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Buster,
I agree with a lot of what you said.
Doves aren't hard to kill with a 20 gauge. Even a .410, for that matter. Gambles Quail on the other hand are a different story. They are tough birds! I tried hunting them with a 20 gauge. It went OK at first, but I started to lose a lot of wounded birds. Some required a second shot. The 20ga just wouldn't put them down for me. I used a modified choke and #6 High Brass Kent Fast Lead ammo. The last straw for me was a couple of seasons ago on the opener when I shot a Gambles from 15 yards. I saw the pattern on the bird. He was right in the center of it. He should have been deader than a beaver hat. Instead he basically looked at me and said, "That's all you got?" Then he ran off and I never found him.
From then on it has been the 12ga and High Brass Winchester X125 #5 ammo. It puts them down with authority and contrary to what most people think, does not destroy the birds. Of the 10 I bagged on last seasons opener every one was good to go.
If a 20ga works for you for Gambles, then by all means use it. I'll stick with the 12ga. Just my .02
The #5 load you’re talking about is more a pheasant load then a quail load. The same can be shot in a 20 gauge, but with a slightly smaller payload. Bigger bore generally means bigger pattern, thus more forgiving. Do you have patterns of the hunting loads you’ve shot on paper? Last season, I hunted quail only one time with a 12 gauge and shot a bird my dog pointed at 20 yards and literally blew it up with #6 steel! I make my share of misses, but try to minimize the game I wound and generally a tighter choke allows for cleaner kills or cleaner misses regardless of gauge. This season, I’m developing 410 loads that will compete with any 12 gauge load. For quail, I have #7.5/6 Hevi Shot loads that will hit harder than the #5 lead loads you speak of. I agree a larger bore will generally kill more game easier for any particular shooter, but smaller bores can be used to effectively kill all our available game. Just look at the popularity of TSS and 410s for turkey hunting. I have a friend in IL that killed over a hundred geese last season using his custom load of a half ounce of #7 heavyweight shot (15g/cc) in a 2.5” .410 shell, so its not the gauge that is the limiting factor.
 

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I shoot a Benelli SBE II 12 ga. semi-auto for everything. It's mainly my duck gun but it works great for pheasants and chukar too. It's probably a little overkill for quail and dove but it's super dependable and I'm so familiar with it that I see no need to change it. I like the look and feel of O/U shotguns, especially Browning's, but I like having that 3rd shot!
 

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I've used a 20 gauge O/U the past three years, but I'm selling it and moving into the semi world. Picked up a cheap Dickinson 12 gauge inertia last year that I let my little brother use for our dove hunt. The thing ran like a champ! I still limited well before he did though :LOL:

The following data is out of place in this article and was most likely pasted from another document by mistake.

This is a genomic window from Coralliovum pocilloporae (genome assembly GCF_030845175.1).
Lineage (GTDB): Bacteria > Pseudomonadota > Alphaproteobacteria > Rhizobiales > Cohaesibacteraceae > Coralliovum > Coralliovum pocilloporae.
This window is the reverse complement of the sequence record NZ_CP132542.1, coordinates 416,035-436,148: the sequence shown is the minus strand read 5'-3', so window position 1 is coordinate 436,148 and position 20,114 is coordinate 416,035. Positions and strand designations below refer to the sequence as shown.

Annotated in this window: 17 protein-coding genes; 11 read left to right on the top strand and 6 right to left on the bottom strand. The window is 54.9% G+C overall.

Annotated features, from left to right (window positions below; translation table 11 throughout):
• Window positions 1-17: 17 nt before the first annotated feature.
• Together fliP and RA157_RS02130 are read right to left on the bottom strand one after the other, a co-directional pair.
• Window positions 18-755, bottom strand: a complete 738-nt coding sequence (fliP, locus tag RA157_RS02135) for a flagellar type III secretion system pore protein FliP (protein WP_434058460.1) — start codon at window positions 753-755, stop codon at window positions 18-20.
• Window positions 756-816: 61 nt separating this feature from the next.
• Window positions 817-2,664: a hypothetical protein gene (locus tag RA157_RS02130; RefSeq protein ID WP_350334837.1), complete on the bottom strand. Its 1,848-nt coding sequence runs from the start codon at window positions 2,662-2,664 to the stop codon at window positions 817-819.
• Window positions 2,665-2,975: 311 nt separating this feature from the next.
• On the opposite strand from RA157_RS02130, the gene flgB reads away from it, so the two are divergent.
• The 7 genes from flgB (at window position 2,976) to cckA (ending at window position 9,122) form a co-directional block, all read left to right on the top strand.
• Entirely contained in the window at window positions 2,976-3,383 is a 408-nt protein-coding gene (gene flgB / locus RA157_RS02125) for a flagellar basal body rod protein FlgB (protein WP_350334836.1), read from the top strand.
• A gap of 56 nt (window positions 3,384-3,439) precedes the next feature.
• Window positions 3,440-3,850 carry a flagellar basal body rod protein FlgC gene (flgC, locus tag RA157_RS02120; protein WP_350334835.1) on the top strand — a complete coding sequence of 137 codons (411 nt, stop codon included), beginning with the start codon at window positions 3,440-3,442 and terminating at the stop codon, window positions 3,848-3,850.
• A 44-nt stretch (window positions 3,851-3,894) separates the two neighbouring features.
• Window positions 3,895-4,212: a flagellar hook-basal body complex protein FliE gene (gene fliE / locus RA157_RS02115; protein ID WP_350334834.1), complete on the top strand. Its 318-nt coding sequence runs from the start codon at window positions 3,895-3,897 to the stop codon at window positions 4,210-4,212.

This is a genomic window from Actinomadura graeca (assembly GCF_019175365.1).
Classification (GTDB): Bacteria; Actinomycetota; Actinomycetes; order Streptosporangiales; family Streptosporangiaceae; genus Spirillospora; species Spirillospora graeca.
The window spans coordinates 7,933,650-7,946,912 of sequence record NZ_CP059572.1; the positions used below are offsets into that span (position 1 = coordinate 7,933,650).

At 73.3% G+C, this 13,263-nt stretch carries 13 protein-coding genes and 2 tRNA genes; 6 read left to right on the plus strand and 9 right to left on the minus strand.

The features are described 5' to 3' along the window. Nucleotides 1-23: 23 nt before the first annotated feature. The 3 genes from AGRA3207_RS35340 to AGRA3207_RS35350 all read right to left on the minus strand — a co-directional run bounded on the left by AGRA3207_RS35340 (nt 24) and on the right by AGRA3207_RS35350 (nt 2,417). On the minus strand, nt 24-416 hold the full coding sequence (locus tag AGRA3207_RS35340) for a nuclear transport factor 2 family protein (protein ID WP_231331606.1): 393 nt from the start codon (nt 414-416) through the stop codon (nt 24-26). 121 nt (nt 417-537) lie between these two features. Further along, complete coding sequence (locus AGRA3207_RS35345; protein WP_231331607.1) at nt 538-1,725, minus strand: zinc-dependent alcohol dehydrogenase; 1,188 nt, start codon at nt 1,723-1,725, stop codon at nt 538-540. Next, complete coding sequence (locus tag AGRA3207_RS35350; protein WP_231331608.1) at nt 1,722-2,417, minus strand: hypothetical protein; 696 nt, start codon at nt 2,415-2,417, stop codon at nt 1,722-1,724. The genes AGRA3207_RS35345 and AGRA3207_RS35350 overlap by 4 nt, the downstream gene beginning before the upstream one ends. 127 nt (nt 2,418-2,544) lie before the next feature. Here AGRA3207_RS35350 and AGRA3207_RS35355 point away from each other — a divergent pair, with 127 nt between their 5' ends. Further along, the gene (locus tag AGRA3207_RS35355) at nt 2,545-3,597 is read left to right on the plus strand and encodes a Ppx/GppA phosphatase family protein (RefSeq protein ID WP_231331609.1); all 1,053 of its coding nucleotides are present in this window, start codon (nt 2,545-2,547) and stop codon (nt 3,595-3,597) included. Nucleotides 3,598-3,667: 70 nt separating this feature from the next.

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Can you guys use lead shot in AZ or do you have to use non toxic shot. I would think that might be something to take into consideration when buying a gun, if you need to use steel.
There are some restrictions, but it is mostly a lead friendly state.
 

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Legacy recurve with blunts on fluflu arrows.
25850
 

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I hunted a lot last season with a 28ga (and missed a lot), small gauge guns are lighter and you can carry nearly a box of shells in your pocket. One of the guys I hunt with love's 16ga, he didn't miss nearly as often, but I think if we swapped guns, he'da still outshot me.

I really like SxS, but I think I shoot better with a pump.... break open guns are shorter and you can carry them open in the crook of the arm leaving both hands free.

its easy to catch the empties when opening a break open or control when you open a pump, a semiauto tosses the empty way out that way, right into a cactus or some other place you're not looking so you end up littering a bit. (speaking of cactus, get a metal dog grooming comb to pull the jumping cholla out of you or dog and carry small pliers to pull thorns out of dog after every trip.)

II might hunt some of next season with a SxS muzzleloader.

quail season is early oct thru early feb, lotsa days and lotsa desert to cover, buy some of each and report back to us!

Poole
 

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Not much bird hunting lately so I just stick with 50-year hand downs, a Marlin Mark 1 12 g pump, Very light and easy to handle. May switch that out for a 410 double made in Spain by Zavala
 

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Not much bird hunting lately so I just stick with 50-year hand downs, a Marlin Mark 1 12 g pump, Very light and easy to handle. May switch that out for a 410 double made in Spain by Zavala
Now you’re talking. I’ve been practicing with my 410s and jumping to such a small bore has been challenging!